The Meaning of LIFE

Bayer CropScience’s Dianna Emperingham is proof that an investment in people is a company’s surest path to profit, and that ethos is exemplified by the company’s individuals-focused LIFE values initiative

Many companies give lip service to the idea of investing in their employees. But rarely do those sentiments translate into tangible support. Dianna Emperingham, director of product supply at Bayer CropScience, says she was lucky to find a company that walked the walk and talked the talk.

Twenty-five years ago, Emperingham was a young mother looking for a place where she could build a future. Up until that point, she had spent her professional life working for small companies. When an opportunity came up in the credit department of Bayer, a global enterprise with lines of business in the life sciences—health care and agriculture. She made her way through the company and as she says, “fell in love with shopping and shipping.” Bayer recognized her passion and knew it was an asset, so the company provided funding for her to obtain her degree in supply chain management. This opportunity opened up the world to Emperingham. Bayer sent her to Germany, England, and Canada to set up business departments and by 2011 she was awarded the role she maintains today.

“I truly, truly believe in our LIFE values—especially in the idea of one team, one goal. I don’t think I do anything more important than any other team member. I respect everyone I work with—and I’m very lucky to be able to say that. I truly love my job.”

If you boil it down, Emperingham says that product supply’s responsibility is to manage everything about getting Bayer’s products to its growers. In the years she’s been with the company this responsibility has remained unchanged, but the culture surrounding it certainly has.

“Recently we’ve honed in on building Bayer’s culture through the implementation of our LIFE values, which are at the forefront of everything we do,” Emperingham says. “It’s our goal to give people pride in what they do by giving them the understanding of how they contribute to our overall success as a company. In the past, if you worked on the production floor it might have just been about placing our products in containers then shipping it out—that’s not enough anymore.”

Around 2012, Bayer began to roll out its LIFE values initiative, which stands for Leadership, Integrity, Flexibility, and Efficiency. According to Emperingham, it’s the simplicity of the values that resonate with employees.

“We were thinking broadly about a culture and an approach that we could standardize across the globe,” she says. “A lot of companies have paragraphs-long mission statements and endless bullet points outlining their core values. That gets complicated, but anyone at Bayer can tell you our values. We’re one team with one goal and it has truly changed the dynamics of how we work. No one group or department or person is more important than another.”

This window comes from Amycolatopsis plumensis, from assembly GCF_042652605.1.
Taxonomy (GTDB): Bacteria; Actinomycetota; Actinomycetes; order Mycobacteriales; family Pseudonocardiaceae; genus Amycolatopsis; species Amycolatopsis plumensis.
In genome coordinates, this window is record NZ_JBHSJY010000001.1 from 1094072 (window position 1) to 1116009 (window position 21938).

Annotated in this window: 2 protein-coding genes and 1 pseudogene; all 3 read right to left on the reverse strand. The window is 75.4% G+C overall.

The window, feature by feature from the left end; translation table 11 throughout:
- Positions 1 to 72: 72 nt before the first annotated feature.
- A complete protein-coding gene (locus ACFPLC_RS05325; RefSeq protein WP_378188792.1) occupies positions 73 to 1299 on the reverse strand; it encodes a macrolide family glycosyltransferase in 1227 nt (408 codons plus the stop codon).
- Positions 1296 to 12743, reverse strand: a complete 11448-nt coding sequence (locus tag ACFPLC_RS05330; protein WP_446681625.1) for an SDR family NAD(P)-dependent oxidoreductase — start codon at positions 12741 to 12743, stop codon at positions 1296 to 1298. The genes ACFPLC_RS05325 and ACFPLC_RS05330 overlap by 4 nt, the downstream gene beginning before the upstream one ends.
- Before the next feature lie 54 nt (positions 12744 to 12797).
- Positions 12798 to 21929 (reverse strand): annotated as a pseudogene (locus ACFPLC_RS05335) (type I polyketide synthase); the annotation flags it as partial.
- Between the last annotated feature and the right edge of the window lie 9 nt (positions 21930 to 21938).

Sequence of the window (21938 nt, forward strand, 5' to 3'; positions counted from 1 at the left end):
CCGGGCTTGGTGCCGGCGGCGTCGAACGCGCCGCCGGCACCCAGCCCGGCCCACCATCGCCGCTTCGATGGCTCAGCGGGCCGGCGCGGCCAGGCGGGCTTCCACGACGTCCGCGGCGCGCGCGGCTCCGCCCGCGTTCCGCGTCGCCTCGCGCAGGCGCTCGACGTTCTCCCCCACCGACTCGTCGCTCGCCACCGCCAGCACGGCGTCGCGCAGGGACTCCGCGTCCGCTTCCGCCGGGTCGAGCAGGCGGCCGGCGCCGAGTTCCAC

Bayer CropScience’s LIFE Values


  • Be passionate for people
    and performance
  • Show personal drive, inspire,
    and motivate others
  • Be accountable for actions,
    results, successes, and failures


  • Be a role model
  • Comply with laws, regulations,
    and good business practices
  • Trust others and build trustful


  • Drive change actively
  • Be ready to adapt to future
    trends and needs
  • Challenge the status quo


  • Manage resources wisely
  • Focus on activities that
    create value
  • Do things simply and

This shift in Bayer’s company culture is also the reason why a different kind of leadership team has been built in Regina, Saskatchewan, where Emperingham is based. She asserts there is a difference between managing people and leading people. Bayer’s leadership team is invested in leading people and providing employees with the kinds of opportunities that were offered to Emperingham when she joined the company.  This, she says, is Bayer’s critical differentiator. Its culture is what sets it apart.

The company supports employees in their quest to further their education and it also offers in-house apprenticeships. For example, if an employee who works on the production floor expresses interest in learning more about or becoming an expert in importing and exporting, they’ll be sent to Bayer’s home base in Raleigh, North Carolina. for importing and exporting to see if it’s something they enjoy.

“Not too long ago you just went to work and that was it,” Emperingham says. “Our leadership is proud of our employees, and we want our employees to be proud of themselves. The best way to elicit that pride is to help them understand what our products do and how they contribute to their success. It sometimes also means giving them the opportunity to contribute to that success in a new way.”

The professional and educational opportunities that have been offered to Emperingham by Bayer are clear, but what she didn’t anticipate were the ways she would grow personally. Skills she acquired during her time in Germany are skills she applies to all aspects of her life. When she was given the responsibility of building a new team in England, she learned the incredible fulfillment that can be experienced when you are helping others find their passion.

Emperingham came to the table with a wide array of skills needed to be a successful leader; skills, she says, she developed as a mother. Setting expectations and time management— these are competencies she honed from raising her children.

“Because I’m a mother I think my leadership style is pretty laid back,” Emperingham says with a laugh. “I truly, truly believe in our LIFE values—especially in the idea of one team, one goal. I don’t think I do anything more important than any other team member. I respect everyone I work with—and I’m very lucky to be able to say that. I truly love my job.”